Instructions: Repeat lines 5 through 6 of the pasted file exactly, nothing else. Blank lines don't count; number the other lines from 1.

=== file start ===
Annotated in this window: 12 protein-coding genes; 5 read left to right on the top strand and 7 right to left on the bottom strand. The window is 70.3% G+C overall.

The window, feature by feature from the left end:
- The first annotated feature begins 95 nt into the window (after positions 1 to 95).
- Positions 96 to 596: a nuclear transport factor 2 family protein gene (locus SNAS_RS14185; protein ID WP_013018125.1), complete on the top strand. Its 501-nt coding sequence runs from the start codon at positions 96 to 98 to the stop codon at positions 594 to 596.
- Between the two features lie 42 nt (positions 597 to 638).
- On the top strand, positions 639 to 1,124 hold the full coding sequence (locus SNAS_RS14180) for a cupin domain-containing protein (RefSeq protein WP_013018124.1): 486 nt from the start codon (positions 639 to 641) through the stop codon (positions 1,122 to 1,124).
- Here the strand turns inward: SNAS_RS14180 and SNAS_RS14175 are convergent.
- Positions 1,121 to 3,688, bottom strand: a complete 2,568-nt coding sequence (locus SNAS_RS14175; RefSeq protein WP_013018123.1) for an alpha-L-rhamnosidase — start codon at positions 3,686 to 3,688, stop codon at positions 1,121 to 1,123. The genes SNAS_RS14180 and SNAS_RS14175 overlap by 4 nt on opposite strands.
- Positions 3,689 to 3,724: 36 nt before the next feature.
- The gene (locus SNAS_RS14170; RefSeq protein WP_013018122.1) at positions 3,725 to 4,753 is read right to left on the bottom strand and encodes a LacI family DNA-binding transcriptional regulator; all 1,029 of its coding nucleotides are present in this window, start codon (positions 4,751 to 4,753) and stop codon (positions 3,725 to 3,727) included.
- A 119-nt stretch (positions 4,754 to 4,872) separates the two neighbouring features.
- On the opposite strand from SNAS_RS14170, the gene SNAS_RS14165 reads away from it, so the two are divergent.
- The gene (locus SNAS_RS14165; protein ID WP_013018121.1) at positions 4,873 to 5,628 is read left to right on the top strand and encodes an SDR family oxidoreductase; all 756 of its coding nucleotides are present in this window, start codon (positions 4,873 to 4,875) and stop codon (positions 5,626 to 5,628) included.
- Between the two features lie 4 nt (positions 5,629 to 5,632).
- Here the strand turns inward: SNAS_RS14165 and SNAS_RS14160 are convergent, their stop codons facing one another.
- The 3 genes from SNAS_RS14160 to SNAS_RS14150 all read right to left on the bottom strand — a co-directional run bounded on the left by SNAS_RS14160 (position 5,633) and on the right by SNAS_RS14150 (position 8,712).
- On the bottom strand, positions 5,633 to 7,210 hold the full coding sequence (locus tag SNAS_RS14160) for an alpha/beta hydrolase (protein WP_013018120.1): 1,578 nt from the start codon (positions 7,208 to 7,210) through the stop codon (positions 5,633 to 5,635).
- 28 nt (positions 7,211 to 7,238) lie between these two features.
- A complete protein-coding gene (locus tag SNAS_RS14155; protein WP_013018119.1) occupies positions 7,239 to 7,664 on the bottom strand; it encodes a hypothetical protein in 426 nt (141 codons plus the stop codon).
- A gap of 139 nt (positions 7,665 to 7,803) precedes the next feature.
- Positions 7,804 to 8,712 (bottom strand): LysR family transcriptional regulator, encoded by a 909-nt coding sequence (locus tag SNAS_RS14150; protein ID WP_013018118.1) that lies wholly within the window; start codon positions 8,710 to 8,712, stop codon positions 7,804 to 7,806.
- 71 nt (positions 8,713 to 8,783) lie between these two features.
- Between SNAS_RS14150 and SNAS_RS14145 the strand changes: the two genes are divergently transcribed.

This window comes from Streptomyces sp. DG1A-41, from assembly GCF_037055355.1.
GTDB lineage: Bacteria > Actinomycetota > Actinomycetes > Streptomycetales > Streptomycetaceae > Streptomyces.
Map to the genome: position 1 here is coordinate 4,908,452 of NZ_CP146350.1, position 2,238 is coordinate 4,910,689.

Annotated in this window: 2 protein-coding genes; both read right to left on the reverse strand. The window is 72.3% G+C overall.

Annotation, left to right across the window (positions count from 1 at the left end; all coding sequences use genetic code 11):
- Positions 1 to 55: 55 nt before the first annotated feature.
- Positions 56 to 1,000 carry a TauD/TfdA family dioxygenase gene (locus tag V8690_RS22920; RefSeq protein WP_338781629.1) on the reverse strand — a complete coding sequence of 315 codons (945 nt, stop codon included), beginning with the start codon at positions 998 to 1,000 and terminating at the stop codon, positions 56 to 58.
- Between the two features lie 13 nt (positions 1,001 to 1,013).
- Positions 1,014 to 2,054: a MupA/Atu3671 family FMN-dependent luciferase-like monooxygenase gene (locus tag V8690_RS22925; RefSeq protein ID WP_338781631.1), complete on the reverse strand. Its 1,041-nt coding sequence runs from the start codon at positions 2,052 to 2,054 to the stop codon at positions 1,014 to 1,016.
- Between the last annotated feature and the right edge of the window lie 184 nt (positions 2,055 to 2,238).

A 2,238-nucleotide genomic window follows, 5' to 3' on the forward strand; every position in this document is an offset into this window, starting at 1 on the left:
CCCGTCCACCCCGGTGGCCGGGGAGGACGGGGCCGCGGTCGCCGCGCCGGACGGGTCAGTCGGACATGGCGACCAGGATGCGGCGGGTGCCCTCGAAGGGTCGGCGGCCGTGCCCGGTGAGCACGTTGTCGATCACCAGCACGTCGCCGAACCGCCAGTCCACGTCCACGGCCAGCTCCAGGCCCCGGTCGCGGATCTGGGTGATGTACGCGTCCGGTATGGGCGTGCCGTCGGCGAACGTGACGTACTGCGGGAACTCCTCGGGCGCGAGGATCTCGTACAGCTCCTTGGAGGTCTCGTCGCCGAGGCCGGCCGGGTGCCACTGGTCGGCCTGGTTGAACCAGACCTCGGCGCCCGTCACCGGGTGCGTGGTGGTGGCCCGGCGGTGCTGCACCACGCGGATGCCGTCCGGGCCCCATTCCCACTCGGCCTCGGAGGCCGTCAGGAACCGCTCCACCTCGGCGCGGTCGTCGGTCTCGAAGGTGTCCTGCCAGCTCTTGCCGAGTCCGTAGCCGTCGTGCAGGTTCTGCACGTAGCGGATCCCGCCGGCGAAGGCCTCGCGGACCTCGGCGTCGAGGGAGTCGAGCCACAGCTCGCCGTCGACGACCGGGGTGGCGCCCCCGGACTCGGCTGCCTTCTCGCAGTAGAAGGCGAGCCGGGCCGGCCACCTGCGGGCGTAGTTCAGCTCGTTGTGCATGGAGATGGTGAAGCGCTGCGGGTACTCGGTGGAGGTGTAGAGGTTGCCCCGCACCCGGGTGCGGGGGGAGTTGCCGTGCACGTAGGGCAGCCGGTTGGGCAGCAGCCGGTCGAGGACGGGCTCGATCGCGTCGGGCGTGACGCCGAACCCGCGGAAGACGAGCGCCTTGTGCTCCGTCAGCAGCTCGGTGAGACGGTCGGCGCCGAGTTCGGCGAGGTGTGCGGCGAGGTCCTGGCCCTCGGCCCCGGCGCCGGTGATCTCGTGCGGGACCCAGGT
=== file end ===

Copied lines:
- Between the two features lie 42 nt (positions 597 to 638).
- On the top strand, positions 639 to 1,124 hold the full coding sequence (locus SNAS_RS14180) for a cupin domain-containing protein (RefSeq protein WP_013018124.1): 486 nt from the start codon (positions 639 to 641) through the stop codon (positions 1,122 to 1,124).